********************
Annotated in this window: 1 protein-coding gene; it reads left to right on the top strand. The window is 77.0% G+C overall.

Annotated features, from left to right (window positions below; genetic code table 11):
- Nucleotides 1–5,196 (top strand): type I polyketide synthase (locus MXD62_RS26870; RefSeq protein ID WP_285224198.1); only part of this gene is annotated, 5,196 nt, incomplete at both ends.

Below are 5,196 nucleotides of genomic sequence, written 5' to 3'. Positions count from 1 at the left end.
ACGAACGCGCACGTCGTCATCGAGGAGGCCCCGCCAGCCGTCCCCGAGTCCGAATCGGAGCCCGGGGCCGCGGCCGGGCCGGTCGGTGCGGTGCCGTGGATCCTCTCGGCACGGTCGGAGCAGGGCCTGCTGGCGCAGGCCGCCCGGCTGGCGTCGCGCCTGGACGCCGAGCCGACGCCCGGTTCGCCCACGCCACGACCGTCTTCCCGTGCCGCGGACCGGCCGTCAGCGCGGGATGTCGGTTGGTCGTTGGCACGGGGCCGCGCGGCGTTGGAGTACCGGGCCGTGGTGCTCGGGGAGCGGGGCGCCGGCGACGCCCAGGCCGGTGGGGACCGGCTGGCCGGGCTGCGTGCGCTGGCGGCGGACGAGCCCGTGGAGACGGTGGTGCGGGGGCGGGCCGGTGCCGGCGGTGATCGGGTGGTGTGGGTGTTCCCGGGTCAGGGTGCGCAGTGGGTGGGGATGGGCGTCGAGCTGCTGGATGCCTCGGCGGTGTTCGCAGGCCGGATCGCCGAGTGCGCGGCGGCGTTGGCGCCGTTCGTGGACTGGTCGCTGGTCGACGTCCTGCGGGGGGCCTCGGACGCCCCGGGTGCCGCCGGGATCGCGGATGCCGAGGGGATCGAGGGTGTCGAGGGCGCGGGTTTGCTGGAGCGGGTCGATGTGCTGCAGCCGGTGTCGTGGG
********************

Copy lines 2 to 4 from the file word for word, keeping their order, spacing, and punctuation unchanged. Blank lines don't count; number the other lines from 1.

Annotated features, from left to right (window positions below; genetic code table 11):
- Nucleotides 1–5,196 (top strand): type I polyketide synthase (locus MXD62_RS26870; RefSeq protein ID WP_285224198.1); only part of this gene is annotated, 5,196 nt, incomplete at both ends.

Below are 5,196 nucleotides of genomic sequence, written 5' to 3'. Positions count from 1 at the left end.